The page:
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Machinations - Explorations Through the Trapdoor - Ben Harris

The Hype:
"The Trapdoor Card" is one of the most unforgettable, yet often overlooked, plots in card magic. Popularized by Martin Gardner and Bob Neale, this effect features a small card with a "door" cut out, just off-center. Someone is invited to hold the card by this makeshift tab. The magician is then able to turn the card inside out while it is IN the spectator's hands. This an unbelievable and impossible topological illusion that you can watch over and over and over again without ever figuring it out.

With Machinations, Ben Harris has taken "The Trapdoor Card" puzzle and pushed it to the limit. With over 20 new effects, Harris has broken this trick out of its card magic background to explore new routines with paper, ticket stubs, schematics, and more. The legendary Bob Neale even contributes his own amazing impromptu handling.

If you love origami or are looking for something unusual and memorable, Machinations is for you.

Learn mind-boggling effects like:

Zoo Ticket - A zoo ticket printed with donkey images changes into a ticket with penguin imagery.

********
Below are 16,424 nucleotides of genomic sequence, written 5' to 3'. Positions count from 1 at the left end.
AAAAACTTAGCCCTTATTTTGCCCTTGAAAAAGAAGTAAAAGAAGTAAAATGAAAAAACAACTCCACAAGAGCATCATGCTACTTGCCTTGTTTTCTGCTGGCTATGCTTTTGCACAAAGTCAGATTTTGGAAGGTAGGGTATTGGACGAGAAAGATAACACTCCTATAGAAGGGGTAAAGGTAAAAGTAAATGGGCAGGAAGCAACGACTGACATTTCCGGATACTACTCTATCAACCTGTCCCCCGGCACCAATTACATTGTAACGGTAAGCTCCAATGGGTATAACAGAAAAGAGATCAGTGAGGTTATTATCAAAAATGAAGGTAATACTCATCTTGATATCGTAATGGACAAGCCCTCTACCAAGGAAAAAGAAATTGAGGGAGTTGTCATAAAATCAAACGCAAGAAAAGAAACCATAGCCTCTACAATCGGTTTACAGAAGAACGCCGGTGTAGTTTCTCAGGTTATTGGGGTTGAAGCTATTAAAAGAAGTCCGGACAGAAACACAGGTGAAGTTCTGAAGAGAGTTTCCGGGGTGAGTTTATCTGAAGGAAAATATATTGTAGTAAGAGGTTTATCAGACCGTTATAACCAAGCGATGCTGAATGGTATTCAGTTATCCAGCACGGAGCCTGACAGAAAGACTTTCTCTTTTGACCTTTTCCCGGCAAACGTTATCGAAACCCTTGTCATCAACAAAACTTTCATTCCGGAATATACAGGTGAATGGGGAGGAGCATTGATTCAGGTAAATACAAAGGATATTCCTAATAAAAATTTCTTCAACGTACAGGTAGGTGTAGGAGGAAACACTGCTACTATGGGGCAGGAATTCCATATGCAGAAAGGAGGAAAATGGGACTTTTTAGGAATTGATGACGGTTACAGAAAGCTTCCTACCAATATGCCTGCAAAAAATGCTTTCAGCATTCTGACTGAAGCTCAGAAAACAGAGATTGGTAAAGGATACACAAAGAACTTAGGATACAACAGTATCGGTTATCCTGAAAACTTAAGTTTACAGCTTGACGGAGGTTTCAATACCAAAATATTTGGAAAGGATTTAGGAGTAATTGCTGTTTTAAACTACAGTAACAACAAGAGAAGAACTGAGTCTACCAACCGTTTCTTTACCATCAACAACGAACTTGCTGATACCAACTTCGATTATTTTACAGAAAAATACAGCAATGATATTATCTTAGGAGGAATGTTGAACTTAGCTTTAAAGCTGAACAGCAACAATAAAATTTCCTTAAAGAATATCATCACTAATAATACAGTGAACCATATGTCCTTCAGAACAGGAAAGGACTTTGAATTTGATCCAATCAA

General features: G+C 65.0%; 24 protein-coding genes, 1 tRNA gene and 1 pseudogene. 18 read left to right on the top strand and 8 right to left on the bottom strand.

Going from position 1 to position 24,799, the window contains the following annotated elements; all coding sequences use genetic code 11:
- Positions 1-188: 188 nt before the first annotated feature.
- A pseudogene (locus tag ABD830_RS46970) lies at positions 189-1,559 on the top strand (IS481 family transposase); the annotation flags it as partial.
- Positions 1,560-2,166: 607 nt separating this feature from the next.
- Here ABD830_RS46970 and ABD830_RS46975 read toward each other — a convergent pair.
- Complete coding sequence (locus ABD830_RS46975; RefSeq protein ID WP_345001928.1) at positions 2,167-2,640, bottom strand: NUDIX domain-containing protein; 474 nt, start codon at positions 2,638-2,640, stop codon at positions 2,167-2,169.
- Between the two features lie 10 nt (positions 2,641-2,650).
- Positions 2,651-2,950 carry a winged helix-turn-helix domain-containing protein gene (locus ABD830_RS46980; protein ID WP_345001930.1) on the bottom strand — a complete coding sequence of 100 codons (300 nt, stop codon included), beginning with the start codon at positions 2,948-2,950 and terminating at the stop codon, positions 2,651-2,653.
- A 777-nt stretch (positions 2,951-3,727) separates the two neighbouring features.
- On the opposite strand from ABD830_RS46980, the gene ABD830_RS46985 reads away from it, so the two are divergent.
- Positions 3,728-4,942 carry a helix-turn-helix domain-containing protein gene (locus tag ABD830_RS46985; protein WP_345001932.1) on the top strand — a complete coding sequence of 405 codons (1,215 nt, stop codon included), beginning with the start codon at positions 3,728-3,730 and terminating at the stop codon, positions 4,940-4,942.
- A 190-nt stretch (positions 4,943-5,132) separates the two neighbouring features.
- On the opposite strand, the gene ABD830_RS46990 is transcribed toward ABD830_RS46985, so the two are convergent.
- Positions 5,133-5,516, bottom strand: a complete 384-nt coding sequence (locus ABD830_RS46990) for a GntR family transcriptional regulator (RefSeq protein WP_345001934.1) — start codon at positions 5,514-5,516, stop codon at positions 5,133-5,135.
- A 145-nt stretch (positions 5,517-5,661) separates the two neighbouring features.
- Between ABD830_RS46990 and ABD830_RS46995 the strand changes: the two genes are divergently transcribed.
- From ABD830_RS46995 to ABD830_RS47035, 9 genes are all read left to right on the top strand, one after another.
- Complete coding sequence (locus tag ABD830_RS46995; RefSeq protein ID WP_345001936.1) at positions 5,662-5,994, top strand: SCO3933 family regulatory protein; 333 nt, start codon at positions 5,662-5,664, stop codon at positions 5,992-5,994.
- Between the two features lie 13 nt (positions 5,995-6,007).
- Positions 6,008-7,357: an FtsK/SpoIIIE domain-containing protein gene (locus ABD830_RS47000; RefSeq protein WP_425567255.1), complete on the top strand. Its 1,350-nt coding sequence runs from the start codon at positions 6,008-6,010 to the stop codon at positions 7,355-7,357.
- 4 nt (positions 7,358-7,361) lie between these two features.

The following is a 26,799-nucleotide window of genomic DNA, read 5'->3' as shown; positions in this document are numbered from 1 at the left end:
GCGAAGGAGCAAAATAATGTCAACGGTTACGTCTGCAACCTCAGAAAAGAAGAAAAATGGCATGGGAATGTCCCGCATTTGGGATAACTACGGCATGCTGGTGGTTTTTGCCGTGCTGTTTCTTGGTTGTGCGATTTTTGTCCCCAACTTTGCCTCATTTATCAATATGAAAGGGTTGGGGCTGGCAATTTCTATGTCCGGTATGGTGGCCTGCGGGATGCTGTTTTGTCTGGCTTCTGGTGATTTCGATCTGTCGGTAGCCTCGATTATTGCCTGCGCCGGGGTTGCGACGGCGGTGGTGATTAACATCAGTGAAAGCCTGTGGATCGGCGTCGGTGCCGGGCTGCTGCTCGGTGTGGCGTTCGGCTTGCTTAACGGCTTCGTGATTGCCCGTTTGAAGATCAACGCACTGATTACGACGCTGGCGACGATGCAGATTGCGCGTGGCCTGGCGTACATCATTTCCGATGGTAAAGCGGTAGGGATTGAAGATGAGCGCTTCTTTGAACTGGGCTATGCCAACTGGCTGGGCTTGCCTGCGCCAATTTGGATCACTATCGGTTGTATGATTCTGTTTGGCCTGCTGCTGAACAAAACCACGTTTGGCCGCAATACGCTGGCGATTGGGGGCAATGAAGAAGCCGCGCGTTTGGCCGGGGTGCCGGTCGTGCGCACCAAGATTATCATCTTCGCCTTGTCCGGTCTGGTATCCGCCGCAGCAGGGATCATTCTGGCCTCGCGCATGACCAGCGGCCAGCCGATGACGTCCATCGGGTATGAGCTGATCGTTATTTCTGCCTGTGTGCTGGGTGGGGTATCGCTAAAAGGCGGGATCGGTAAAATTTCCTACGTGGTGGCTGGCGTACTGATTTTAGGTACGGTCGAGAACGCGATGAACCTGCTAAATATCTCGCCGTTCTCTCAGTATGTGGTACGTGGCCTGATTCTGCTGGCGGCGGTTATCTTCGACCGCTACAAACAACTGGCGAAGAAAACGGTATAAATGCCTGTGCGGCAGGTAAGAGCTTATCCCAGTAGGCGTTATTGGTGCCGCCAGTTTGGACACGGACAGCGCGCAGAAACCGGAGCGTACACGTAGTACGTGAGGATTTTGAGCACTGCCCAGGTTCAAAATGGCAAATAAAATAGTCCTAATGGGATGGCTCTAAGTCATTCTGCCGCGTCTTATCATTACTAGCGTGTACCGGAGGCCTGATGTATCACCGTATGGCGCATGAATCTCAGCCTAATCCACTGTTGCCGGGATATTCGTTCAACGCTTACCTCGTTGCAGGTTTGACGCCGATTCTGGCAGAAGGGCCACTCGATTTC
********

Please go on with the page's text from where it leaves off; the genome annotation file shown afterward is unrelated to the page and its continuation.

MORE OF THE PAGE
The Wishing Paper - A spectator blows out the candles on a piece of paper in their hand which is then unfolded to reveal their "wish" on the other side.

Houdini's Escape - Help Houdini perform his world famous trapdoor escape with a "paper" padlock.

And more than 15 others!

Every effect in Machinations is easy to perform and requires almost no practice.

The book itself is a slim, handsome, and fully-illustrated, 100-page volume with detailed plans for each effect.

My Take:
Karl Fulves' Epilogue was a magic publication that released a ton of great magic in its pages. In Issue #1, November 1967, some of the magicians featured were Dan Tong, Bruce Cervon, Ed Marlo, Roy Walton, Dai Vernon and a few others. This issue also introduced to the world, "The Trapdoor" by Robert Neale, a trick that would go through different incarnations in the next few years, such as the Wonderland Bill by Nick Brown. "The Trapdoor" was also reprinted in Karl Fulve's book, "Self Working Paper Magic". I first became aware of the principle years ago with Wonderland Bill. Years later, I still carry this in my wallet wherever I go and it never fails to kill.